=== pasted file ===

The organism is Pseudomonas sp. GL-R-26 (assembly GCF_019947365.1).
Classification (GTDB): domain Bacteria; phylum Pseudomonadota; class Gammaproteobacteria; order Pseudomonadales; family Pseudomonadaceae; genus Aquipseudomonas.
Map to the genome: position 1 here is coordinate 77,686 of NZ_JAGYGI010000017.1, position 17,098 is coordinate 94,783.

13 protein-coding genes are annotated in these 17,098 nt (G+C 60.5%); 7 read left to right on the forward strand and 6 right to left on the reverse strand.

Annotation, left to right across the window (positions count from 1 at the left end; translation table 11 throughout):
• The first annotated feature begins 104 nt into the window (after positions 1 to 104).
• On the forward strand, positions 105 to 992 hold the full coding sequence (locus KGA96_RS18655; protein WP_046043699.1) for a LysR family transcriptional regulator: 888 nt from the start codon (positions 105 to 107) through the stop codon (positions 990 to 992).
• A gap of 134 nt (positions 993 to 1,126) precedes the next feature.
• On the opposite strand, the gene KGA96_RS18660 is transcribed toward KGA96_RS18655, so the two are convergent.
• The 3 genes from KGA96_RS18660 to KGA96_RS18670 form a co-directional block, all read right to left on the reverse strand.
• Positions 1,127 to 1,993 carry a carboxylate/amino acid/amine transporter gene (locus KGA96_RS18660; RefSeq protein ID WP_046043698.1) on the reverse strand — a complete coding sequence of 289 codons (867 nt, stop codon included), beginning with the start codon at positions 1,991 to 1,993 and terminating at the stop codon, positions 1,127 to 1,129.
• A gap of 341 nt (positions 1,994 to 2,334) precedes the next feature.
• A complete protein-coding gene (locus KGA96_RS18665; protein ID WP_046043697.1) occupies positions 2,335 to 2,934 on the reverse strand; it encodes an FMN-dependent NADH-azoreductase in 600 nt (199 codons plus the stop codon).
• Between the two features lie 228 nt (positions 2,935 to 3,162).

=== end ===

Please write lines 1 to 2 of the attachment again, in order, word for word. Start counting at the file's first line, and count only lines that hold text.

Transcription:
The organism is Pseudomonas sp. GL-R-26 (assembly GCF_019947365.1).
Classification (GTDB): domain Bacteria; phylum Pseudomonadota; class Gammaproteobacteria; order Pseudomonadales; family Pseudomonadaceae; genus Aquipseudomonas.